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"...always visible but a million miles away..."

"I wonder if the irony of a river beside the prison is intentional. The river was brown the last time I saw it, mud-brown and sluggish in its broad channel. Nothing pretty about it, a working river, a place to dump things, to empty sewers. The Ohio's thick and filthy, stinking of coal, chemicals, offal, bitter with rust from the flaking hulls of iron-ore barges inching grayly to and from the steel mills. But viewed from barred windows, from tiered cages, the river must call to the prisoners' hearts, a natural symbol of flight and freedom. The river is a path, a gateway to the West, the frontier. Somewhere it meets the sea. Is it somebody's cruel joke, an architect's way of giving the knife a final twist, hanging this sign outside the walls, this river always visible but a million miles away beyond the spiked steel fence guarding its banks?"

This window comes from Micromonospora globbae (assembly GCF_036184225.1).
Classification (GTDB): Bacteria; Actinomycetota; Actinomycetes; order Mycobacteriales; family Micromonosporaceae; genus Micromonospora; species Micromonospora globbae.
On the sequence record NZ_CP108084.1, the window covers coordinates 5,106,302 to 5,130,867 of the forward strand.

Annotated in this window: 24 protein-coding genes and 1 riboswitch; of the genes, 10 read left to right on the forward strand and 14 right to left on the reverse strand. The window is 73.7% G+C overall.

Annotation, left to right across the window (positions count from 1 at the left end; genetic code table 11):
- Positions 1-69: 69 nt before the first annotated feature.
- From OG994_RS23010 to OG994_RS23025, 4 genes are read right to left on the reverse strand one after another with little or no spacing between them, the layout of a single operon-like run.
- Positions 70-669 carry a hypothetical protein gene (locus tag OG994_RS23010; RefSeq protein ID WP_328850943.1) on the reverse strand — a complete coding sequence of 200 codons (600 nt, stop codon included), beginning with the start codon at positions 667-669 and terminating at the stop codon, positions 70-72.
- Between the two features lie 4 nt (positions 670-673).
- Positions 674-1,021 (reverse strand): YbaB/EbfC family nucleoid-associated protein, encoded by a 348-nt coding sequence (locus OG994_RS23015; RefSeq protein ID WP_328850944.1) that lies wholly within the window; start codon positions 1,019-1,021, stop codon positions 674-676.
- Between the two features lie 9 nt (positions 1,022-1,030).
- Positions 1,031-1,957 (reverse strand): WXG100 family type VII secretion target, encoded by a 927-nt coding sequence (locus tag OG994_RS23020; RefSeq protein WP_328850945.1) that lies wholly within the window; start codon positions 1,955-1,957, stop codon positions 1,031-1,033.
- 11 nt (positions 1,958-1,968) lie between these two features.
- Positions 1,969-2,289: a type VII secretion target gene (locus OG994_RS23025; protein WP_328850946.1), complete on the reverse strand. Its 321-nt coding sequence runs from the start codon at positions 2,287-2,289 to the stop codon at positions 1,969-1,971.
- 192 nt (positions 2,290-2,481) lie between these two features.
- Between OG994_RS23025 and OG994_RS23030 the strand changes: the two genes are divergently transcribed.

- John Edgar Wideman, Brothers and Keepers

December 10, 2020 in Books | Permalink